The official name of Social Security Disability is called Social Security Disability Insurance, or SSDI. You are eligible for disability benefits from Social Security only if you have been working for at least five of the last ten years. Unlike VA disability, SSDI is primarily concerned with “work credits,” i.e. how long you paid out into the system. The amount that you receive is calculated based upon your earnings history in your civilian occupation, as well as your military occupation if applicable.

The standard for receiving disability under the Social Security administration is:

  • The applicant is unable to do substantial work due to one or more medical condition(s);
  • The applicant’s medical condition is expected to last more than a year.

Social Security Disability is a monthly cash benefit which is granted to federal employees that have a disability that meets the Social Security Administrations definition of disability. There are 14 different general categories of disabilities that fall under the Social Security administrations definition of disability. These disabilities range from muscular skeletal disorder to auto immune disorders. The Social Security Administration calculates your monthly benefit payments by reviewing your previous income in your civilian and military jobs, as well as the date that your served. The maximum SSDI payment is $2639 per month in 2016.

In order to qualify for Social Security disability, you must have be working with a severe disability that lasts for more than a year, or a disability that can lead to death, or a disability that prevents you from working. If the recipient goes back the work the benefits will be terminated.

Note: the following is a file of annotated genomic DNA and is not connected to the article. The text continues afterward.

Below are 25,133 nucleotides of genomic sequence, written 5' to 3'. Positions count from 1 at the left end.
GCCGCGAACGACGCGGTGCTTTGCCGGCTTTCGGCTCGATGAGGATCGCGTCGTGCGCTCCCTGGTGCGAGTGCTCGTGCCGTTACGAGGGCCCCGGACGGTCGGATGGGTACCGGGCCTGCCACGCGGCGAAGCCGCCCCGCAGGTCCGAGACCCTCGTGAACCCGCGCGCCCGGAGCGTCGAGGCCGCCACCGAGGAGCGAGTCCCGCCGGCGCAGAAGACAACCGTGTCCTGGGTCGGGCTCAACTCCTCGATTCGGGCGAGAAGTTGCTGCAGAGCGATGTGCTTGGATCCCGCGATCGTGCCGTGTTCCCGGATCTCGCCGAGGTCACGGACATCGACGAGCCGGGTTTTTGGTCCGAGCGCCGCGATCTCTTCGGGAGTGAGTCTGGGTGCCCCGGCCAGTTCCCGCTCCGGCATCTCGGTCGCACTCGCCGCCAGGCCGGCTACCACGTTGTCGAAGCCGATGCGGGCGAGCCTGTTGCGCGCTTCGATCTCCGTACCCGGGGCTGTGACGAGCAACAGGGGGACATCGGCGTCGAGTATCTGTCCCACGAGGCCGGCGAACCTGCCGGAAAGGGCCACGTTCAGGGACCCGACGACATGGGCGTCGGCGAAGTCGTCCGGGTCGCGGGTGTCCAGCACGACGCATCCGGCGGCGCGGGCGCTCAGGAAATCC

What Are the Differences in Social Security and Veterans Administration Disability Benefit Calculations?

Veterans Affairs calculates the applicants benefit payments based on the severity of the applicants’ disability. SSDI follows no such scheme. Another difference is that VA grants disabilities based on a percentage ratings system. Veterans who are partially disabled may receive VA benefits in proportion to their disability percentage rating. SSDI, on the other hand, will only grant an applicant benefits if they are fully disabled and unable to work as classified by either:

  1. The VA, in the that the applicant is a veteran; or
  2. By a professional from an SSDI review board in the case that the applicant is a civilian who is not a veteran.

How the Cincinnati Hearing Office Changes Priority Status

Even though receiving VA disability has no bearing on the outcome of your Social Security disability claim, the good news for Veterans is that as of March 17, 2017, being granted 100% P&T disability by the Veterans affairs Administration qualifies you to have your application for disability expedited by the Social Security Administration.

If you are 100% P&T then your application is considered high priority by the Social Security administration, and the application will be expedited.

Some veterans must wait as long as 125 days in order to receive a response from the VA to determine whether they are eligible to received disability. In addition to the long wait times, navigating the Veterans Affairs Disability process may prove to be a long and tedious process for many. Thus, is beneficial to seek the assistance of an experienced attorney when handling such cases. The waiting period for a Social Security Disability claim is even longer, and thus it makes sense to get an experienced attorney for these claims as well.